In Harrison's Infectious Diseases, 2nd Edition, see Table 30-1 in the chapter on sexually transmitted infections (STIs). "In all societies, STIs rank among the most common of all infectious diseases, with >30 infections now classified as predominantly sexually transmitted or as frequently sexually transmissible." The authors write in a footnote to that table, "Among U.S. patients for whom a risk factor can be ascertained, most hepatitis B virus infections are transmitted sexually."
In the update of IDdx to be published later this week, "Helicobacter pylori infection" was added as a disease in IDdx. Cancer is a complication of this infectious disease as it is for HIV, Hepatitis B, Hepatitis C, Human T-cell lymphotropic virus, Papillomavirus, EBV, and three trematode infections (Clonorchiasis, Opisthorchiasis, and Schistosomiasis, urinary). "Persistent viral infection is estimated to be the root cause of as many as 20% of human malignancies." [Harrison ID, p. 766]
February 10, 2014
Plans for this year are to improve IDdx with two new features. First, the user will be able to sort the results of queries, showing the most common diseases first. Currently, disease results are sorted alphabetically. Two new fields have been added to the database: Global Cases and US Cases. These two new fields will enable the user to sort the results by either global or US incidence rates according to the best statistics that I can find. Diseases will be ranked from 1 to 245 from highest incidence to lowest incidence. The second idea is to document every finding for each of the 245 diseases according to each of the 12 main references: Cecil, Harrison, ID, CCDM, PPID, Merck, CDC Travel, ABX Guide, 5MCC, Cohen, Guerrant, and Wallach. There are currently 100 findings. This information would be relayed to the user by some device in the App, perhaps by color coding. For example, if the finding for the particular disease was found in 4 or more references, then it would be highlighted in green. If it was present in only one reference, it would be highlighted in yellow. This would tell the user how frequently the finding is linked to the disease in current medical books of infectious diseases. More links means more likely that the finding is essential to the diagnosis of the particular disease.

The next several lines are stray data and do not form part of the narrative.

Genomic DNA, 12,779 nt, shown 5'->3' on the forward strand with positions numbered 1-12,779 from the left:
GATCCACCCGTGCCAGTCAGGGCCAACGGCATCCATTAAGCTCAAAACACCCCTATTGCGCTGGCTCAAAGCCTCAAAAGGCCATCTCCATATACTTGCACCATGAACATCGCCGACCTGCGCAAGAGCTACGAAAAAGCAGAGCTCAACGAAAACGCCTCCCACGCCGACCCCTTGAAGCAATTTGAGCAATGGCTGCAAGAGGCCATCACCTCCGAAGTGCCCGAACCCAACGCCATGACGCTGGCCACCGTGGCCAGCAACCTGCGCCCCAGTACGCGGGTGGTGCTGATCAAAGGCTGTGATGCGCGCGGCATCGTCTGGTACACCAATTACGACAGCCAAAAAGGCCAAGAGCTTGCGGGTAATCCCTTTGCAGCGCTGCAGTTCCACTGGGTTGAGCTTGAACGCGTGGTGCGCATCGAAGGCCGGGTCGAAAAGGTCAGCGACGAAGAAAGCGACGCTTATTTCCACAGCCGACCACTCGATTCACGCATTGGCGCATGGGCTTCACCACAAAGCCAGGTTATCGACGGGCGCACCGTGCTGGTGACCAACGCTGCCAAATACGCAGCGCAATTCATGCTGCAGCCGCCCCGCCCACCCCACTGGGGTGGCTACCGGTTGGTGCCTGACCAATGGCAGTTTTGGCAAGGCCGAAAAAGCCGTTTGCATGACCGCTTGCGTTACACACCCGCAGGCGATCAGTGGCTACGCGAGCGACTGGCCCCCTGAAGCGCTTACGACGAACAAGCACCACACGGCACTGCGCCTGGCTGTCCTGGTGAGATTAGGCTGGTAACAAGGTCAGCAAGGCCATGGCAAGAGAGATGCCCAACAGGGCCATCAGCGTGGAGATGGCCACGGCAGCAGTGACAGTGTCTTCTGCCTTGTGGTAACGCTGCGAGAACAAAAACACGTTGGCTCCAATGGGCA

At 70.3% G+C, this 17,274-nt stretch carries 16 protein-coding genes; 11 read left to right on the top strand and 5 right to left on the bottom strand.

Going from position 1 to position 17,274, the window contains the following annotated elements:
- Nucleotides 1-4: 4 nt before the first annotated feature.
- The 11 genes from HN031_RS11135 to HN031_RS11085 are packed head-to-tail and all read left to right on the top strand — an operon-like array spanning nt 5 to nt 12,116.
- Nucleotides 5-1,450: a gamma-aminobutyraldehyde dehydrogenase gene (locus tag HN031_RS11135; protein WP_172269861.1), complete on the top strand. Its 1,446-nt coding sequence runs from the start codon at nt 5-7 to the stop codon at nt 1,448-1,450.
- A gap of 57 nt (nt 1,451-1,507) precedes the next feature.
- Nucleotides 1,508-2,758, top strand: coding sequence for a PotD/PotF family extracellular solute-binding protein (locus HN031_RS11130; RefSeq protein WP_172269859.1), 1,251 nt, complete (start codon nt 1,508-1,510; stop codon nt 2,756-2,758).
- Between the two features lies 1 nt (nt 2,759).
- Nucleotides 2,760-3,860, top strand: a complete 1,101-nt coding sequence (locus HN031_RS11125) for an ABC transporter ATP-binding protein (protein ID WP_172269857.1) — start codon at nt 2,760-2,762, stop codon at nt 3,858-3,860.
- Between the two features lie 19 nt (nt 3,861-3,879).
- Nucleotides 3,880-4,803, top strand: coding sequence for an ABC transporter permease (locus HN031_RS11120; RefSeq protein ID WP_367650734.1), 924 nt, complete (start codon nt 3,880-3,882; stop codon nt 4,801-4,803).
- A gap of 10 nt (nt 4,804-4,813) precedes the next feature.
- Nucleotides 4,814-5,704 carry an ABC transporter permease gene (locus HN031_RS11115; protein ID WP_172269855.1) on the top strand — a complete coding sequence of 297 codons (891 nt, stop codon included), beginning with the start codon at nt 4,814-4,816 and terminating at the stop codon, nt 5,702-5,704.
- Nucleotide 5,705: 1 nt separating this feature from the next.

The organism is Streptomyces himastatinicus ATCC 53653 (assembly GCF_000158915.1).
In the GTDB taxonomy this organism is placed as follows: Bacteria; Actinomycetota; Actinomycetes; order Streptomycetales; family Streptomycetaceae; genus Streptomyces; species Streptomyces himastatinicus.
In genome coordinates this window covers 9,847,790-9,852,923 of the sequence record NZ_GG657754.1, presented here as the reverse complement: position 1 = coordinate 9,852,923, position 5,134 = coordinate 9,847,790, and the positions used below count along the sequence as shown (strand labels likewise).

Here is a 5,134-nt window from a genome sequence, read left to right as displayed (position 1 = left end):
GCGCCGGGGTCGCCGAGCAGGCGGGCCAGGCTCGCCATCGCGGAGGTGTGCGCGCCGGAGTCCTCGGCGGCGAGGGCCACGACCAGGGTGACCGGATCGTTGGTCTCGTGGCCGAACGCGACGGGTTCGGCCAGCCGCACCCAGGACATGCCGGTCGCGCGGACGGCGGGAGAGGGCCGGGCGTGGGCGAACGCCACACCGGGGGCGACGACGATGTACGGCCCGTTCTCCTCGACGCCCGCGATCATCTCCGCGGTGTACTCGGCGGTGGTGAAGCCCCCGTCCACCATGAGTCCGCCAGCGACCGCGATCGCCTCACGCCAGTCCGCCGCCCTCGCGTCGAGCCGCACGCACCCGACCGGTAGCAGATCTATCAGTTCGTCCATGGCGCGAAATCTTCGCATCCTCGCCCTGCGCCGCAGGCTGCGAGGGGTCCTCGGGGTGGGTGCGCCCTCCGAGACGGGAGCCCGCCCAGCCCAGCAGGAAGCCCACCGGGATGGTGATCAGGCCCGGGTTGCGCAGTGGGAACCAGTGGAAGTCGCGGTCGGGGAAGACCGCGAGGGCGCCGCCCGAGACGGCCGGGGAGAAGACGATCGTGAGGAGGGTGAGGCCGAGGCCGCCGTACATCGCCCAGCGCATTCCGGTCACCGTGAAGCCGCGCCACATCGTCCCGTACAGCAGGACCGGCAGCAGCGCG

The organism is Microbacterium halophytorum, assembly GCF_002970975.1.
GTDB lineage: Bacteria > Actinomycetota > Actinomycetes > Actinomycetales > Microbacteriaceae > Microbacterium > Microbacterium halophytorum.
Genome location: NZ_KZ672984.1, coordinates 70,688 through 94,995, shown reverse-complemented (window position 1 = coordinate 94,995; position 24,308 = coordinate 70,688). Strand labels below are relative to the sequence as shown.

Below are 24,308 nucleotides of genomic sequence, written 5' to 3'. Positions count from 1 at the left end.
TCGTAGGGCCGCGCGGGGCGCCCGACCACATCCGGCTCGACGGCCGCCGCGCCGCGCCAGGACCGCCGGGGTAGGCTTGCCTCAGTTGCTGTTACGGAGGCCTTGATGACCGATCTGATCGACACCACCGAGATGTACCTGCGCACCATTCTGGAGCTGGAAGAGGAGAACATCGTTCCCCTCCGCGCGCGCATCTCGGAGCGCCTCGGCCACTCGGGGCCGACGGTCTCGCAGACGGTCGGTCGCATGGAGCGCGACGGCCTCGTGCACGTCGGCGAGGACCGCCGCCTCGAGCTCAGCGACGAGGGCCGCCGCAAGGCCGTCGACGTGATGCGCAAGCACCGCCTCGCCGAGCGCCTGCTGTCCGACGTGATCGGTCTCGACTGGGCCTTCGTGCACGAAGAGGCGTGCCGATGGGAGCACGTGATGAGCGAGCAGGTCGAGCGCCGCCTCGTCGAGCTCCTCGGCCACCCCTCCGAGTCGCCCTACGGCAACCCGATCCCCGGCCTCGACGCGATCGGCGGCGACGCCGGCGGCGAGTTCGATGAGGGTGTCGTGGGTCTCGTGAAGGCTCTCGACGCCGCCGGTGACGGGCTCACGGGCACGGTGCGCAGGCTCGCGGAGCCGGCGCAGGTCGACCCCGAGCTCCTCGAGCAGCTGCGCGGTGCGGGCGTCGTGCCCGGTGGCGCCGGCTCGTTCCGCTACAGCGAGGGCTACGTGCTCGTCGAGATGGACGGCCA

So far this year, I have added 141 of the 245 numbers for US cases and 131 of the 245 numbers for the global cases. I have reviewed finding for all 245 diseases in 3 of the 12 references. I deleted the category "Biological Weapons." I added the category "Immune-Related" and it contains 5 diseases (Arthritis, reactive; Erythema multiforme; Guillain-Barre syndrome; Inhalation fever, bioaerosols; and Inhalation fever, fumes). Anthrax, Tularemia, and Plague are no longer split into two diseases for each. Other category changes were to convert "Community-Acquired" into "Person-To-Person" and "Foodborne Trematodes" into "Trematodes." Papillomavirus infections were split into two diseases "low-risk" and "high-risk." "Human T-cell lymphotropic virus infection" was added as a disease. "Cancer" was added as a finding (complication).